UK & World News

  • 6 July 2014, 12:02

New Airport Security Checks 'Unavoidable'

Newly imposed airport security measures are "sadly unavoidable" because terrorists have not given up "trying to do harm" to the British public, Sir Malcom Rifkind has said.

Sir Malcom, the head of the parliamentary committee which oversees the work of Britain's intelligence agencies, warned of "complacency" among the public in the face of the failure of the terrorists to mount any successful mass casualty attack in the UK since the 7/7 bombings in London in 2005.

And he said jihadi extremists were deploying "devilish technical skill" to create ever more sophisticated devices to evade existing security measures.

Writing in The Sunday Telegraph, he said: "It is simply foolish to believe that the threat is either minimal or now behind us. We have, indeed, been fortunate but, sadly, this has not been because the terrorists have, since 2005, given up trying to do us harm.

"As Andrew Parker, the head of MI5, has made clear, each year there have been serious plots which if they had not been identified and disrupted would have led to the deaths and mutilation of many British citizens.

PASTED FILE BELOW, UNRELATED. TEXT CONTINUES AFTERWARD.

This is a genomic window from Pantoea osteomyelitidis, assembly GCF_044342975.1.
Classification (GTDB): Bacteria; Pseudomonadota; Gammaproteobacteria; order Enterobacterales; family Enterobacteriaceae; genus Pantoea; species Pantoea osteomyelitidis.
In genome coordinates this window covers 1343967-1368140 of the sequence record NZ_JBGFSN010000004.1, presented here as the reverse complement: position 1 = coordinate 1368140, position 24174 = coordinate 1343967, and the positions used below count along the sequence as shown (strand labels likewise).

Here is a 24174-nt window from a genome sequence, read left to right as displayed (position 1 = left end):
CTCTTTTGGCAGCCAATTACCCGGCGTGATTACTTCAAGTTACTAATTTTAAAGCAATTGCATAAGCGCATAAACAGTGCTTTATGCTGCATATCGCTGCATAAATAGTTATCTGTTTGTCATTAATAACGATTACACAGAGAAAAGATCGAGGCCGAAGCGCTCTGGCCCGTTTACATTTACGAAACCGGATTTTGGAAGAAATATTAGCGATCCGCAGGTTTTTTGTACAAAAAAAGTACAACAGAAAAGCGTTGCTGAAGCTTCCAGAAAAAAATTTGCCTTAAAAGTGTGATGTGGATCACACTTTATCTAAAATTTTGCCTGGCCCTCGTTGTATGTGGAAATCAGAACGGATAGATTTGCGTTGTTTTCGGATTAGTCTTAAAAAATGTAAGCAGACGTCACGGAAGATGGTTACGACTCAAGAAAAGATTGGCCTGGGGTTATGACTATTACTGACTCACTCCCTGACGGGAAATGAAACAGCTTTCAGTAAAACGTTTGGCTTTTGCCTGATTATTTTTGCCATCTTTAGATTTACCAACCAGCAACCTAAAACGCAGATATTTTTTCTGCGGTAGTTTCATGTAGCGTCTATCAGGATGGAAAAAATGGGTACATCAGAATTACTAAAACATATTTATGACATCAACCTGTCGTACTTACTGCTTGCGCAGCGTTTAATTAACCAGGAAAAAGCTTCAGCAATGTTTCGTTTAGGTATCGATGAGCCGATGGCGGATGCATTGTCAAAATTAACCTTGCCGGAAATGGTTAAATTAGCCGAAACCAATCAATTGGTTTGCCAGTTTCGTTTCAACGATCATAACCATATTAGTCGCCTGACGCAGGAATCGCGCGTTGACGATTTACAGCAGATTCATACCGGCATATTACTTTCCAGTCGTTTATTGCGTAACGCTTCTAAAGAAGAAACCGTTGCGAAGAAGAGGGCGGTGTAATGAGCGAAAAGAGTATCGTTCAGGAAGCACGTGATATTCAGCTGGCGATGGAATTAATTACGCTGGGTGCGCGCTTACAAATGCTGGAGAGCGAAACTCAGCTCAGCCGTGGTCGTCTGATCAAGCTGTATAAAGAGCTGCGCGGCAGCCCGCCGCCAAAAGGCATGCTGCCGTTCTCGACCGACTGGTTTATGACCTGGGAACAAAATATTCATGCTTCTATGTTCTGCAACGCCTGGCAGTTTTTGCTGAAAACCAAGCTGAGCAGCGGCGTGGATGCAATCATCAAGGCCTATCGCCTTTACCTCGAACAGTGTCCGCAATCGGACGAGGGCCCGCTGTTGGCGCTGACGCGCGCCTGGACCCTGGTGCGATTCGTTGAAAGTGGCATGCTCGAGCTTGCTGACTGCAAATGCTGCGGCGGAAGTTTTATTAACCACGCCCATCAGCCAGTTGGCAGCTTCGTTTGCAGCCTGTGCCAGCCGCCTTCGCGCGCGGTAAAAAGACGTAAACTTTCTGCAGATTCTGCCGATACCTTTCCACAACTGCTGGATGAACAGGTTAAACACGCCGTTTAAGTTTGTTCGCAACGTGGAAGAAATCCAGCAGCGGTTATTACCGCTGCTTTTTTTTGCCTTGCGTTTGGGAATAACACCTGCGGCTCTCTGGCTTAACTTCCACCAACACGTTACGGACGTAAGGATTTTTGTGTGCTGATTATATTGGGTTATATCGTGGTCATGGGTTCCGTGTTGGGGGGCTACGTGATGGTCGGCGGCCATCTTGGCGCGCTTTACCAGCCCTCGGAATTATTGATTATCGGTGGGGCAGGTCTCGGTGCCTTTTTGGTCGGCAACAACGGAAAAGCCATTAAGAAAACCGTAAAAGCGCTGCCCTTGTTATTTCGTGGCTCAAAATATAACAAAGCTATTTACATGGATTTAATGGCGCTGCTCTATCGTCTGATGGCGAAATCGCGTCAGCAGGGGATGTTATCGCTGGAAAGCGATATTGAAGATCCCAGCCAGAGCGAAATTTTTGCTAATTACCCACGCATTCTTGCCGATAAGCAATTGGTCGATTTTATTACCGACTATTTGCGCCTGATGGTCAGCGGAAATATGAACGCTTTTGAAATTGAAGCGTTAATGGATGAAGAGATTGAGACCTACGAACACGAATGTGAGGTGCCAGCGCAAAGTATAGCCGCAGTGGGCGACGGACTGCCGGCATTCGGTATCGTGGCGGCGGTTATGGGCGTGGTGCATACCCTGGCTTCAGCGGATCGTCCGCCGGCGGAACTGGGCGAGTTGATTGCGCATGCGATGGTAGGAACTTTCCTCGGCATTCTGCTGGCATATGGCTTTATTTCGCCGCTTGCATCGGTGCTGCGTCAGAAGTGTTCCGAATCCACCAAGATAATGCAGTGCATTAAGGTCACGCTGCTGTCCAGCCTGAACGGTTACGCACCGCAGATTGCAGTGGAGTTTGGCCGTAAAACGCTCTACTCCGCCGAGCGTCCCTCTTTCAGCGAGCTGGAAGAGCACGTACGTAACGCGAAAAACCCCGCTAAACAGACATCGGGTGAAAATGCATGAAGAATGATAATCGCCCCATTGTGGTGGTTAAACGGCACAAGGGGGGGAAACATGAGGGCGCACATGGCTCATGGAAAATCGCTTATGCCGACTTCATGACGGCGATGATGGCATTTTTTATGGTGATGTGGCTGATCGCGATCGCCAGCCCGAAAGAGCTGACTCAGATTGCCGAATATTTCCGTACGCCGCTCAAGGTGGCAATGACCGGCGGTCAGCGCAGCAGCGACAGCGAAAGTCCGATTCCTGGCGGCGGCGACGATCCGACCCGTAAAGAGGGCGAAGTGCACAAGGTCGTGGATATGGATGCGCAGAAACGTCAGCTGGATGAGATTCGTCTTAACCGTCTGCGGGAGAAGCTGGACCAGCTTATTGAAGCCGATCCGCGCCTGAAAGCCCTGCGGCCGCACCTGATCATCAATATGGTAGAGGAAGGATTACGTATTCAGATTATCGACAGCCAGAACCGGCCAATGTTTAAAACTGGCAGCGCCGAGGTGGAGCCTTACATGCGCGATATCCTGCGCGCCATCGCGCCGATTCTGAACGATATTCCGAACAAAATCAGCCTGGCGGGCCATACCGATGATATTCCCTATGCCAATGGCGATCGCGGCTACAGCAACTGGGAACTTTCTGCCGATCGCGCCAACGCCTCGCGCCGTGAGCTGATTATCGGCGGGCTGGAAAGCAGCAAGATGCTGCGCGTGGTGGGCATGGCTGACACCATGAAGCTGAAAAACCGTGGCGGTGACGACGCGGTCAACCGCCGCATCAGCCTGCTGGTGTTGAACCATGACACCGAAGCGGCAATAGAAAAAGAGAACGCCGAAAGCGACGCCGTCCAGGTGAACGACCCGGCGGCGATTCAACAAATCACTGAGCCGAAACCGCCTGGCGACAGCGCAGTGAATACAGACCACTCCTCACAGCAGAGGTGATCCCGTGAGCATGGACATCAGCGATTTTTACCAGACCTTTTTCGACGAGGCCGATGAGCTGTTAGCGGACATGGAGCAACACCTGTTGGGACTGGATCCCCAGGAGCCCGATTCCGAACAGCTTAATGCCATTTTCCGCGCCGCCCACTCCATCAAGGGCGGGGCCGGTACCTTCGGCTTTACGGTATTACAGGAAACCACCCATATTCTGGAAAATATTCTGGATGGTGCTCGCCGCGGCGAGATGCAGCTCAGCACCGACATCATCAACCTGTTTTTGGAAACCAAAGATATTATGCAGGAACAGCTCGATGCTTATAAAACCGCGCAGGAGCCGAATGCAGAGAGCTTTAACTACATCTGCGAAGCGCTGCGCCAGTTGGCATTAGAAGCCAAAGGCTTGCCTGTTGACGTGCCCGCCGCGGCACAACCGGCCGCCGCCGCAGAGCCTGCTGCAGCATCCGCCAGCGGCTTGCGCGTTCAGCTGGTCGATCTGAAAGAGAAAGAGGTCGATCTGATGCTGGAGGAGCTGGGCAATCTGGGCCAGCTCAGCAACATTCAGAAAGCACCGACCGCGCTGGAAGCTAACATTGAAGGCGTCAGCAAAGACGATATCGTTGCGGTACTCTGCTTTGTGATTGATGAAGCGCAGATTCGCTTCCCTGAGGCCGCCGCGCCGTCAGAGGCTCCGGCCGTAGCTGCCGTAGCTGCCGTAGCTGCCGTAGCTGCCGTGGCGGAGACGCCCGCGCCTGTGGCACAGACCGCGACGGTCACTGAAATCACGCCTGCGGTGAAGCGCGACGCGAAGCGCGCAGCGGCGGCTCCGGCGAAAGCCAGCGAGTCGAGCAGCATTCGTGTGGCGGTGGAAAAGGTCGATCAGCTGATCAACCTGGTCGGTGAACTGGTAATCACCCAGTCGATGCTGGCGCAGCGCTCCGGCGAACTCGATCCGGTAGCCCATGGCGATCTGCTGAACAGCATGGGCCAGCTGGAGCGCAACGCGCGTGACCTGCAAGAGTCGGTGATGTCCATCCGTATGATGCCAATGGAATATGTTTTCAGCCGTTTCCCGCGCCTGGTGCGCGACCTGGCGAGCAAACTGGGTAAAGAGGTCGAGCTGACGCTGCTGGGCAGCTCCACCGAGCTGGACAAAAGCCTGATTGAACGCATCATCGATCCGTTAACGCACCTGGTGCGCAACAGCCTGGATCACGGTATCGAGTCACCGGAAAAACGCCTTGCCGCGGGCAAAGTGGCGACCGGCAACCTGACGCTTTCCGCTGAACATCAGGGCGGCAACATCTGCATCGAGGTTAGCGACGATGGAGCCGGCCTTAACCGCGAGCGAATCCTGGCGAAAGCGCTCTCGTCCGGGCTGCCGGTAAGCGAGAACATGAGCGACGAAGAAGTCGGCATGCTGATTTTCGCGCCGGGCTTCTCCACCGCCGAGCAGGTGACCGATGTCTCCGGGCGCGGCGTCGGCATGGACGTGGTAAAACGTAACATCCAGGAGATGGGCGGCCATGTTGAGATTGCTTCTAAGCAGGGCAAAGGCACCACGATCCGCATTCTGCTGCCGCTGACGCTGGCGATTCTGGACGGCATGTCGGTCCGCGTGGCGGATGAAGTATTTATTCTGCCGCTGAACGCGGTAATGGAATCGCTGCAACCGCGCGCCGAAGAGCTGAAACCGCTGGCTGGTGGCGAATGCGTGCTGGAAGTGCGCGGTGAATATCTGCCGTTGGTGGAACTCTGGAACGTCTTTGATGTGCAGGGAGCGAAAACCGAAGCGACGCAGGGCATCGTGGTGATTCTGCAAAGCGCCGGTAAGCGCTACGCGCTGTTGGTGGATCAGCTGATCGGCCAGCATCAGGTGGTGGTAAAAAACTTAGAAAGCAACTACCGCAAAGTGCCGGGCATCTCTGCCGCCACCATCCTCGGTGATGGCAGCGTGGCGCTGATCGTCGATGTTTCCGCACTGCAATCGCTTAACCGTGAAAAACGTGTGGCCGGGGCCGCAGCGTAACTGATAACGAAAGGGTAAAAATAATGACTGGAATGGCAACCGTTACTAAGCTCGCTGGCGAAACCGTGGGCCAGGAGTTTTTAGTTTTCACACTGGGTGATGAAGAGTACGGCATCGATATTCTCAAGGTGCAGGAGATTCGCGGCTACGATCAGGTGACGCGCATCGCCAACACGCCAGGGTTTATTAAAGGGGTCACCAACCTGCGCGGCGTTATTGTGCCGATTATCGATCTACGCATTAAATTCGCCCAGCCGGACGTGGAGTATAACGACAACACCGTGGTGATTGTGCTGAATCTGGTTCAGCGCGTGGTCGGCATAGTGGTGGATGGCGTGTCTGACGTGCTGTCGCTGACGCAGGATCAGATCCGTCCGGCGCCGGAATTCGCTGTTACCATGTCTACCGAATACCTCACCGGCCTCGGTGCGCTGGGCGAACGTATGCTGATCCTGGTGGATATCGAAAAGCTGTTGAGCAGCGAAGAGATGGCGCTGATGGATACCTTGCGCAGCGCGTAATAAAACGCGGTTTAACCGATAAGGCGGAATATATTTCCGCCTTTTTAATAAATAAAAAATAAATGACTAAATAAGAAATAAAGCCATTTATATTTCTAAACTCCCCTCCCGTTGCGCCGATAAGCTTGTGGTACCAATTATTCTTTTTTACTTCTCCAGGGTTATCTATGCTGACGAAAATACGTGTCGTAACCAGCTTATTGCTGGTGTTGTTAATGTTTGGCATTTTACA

"The police and the security services have been very successful but we must not underestimate the devilish technical skill of those terrorists who design ever more sophisticated means of concealing explosives in mobile devices, in clothing and in otherwise innocent objects. They have been hard at work over the last year."

The latest security measures imposed last week followed intelligence warnings that al Qaeda's chief bomb maker, Ibrahim Hassan al-Asiri, who is thought to be based in Yemen, had linked up with jihadists in Syria to pass on his skills.

Sir Malcolm, who disclosed that he had been briefed in advance about the measures, said that he had been left in no doubt that they were necessary.

"I have received fuller information than it has been possible to publish in the newspapers. I have no doubt, from what I have learnt, that these new steps are not bureaucratic nor an overreaction. Sadly, they are unavoidable," he wrote.

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